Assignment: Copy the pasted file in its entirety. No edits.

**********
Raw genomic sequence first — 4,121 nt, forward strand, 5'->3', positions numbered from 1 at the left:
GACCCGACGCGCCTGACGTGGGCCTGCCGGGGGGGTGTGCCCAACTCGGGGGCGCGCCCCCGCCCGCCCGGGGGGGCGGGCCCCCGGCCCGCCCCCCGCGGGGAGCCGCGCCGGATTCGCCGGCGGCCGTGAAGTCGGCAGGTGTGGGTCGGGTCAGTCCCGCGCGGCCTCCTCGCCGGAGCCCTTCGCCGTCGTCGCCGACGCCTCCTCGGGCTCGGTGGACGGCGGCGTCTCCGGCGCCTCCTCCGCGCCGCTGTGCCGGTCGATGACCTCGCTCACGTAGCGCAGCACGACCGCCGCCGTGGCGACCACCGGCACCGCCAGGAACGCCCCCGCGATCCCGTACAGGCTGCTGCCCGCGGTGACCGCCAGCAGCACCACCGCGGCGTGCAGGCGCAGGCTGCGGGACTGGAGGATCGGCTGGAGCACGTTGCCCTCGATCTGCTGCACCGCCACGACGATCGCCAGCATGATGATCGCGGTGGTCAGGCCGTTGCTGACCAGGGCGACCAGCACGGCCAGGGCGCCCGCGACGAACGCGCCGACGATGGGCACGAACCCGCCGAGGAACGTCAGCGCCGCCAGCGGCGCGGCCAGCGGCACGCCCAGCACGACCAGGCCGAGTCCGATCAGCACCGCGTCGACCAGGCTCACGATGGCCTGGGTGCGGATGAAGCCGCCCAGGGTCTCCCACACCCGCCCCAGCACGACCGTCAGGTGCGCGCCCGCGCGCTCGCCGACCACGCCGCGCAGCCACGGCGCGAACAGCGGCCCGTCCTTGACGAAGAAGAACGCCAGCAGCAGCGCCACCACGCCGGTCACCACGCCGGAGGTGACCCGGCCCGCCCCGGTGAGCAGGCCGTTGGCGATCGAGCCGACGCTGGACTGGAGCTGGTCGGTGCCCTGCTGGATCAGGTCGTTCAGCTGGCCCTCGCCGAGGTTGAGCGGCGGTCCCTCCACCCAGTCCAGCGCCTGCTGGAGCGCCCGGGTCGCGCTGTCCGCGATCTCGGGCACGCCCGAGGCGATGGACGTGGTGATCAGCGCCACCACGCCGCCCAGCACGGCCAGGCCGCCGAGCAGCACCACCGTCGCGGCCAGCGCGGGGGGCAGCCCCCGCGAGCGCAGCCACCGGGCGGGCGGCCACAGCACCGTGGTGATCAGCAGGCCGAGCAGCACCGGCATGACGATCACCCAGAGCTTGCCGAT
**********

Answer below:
Raw genomic sequence first — 4,121 nt, forward strand, 5'->3', positions numbered from 1 at the left:
GACCCGACGCGCCTGACGTGGGCCTGCCGGGGGGGTGTGCCCAACTCGGGGGCGCGCCCCCGCCCGCCCGGGGGGGCGGGCCCCCGGCCCGCCCCCCGCGGGGAGCCGCGCCGGATTCGCCGGCGGCCGTGAAGTCGGCAGGTGTGGGTCGGGTCAGTCCCGCGCGGCCTCCTCGCCGGAGCCCTTCGCCGTCGTCGCCGACGCCTCCTCGGGCTCGGTGGACGGCGGCGTCTCCGGCGCCTCCTCCGCGCCGCTGTGCCGGTCGATGACCTCGCTCACGTAGCGCAGCACGACCGCCGCCGTGGCGACCACCGGCACCGCCAGGAACGCCCCCGCGATCCCGTACAGGCTGCTGCCCGCGGTGACCGCCAGCAGCACCACCGCGGCGTGCAGGCGCAGGCTGCGGGACTGGAGGATCGGCTGGAGCACGTTGCCCTCGATCTGCTGCACCGCCACGACGATCGCCAGCATGATGATCGCGGTGGTCAGGCCGTTGCTGACCAGGGCGACCAGCACGGCCAGGGCGCCCGCGACGAACGCGCCGACGATGGGCACGAACCCGCCGAGGAACGTCAGCGCCGCCAGCGGCGCGGCCAGCGGCACGCCCAGCACGACCAGGCCGAGTCCGATCAGCACCGCGTCGACCAGGCTCACGATGGCCTGGGTGCGGATGAAGCCGCCCAGGGTCTCCCACACCCGCCCCAGCACGACCGTCAGGTGCGCGCCCGCGCGCTCGCCGACCACGCCGCGCAGCCACGGCGCGAACAGCGGCCCGTCCTTGACGAAGAAGAACGCCAGCAGCAGCGCCACCACGCCGGTCACCACGCCGGAGGTGACCCGGCCCGCCCCGGTGAGCAGGCCGTTGGCGATCGAGCCGACGCTGGACTGGAGCTGGTCGGTGCCCTGCTGGATCAGGTCGTTCAGCTGGCCCTCGCCGAGGTTGAGCGGCGGTCCCTCCACCCAGTCCAGCGCCTGCTGGAGCGCCCGGGTCGCGCTGTCCGCGATCTCGGGCACGCCCGAGGCGATGGACGTGGTGATCAGCGCCACCACGCCGCCCAGCACGGCCAGGCCGCCGAGCAGCACCACCGTCGCGGCCAGCGCGGGGGGCAGCCCCCGCGAGCGCAGCCACCGGGCGGGCGGCCACAGCACCGTGGTGATCAGCAGGCCGAGCAGCACCGGCATGACGATCACCCAGAGCTTGCCGAT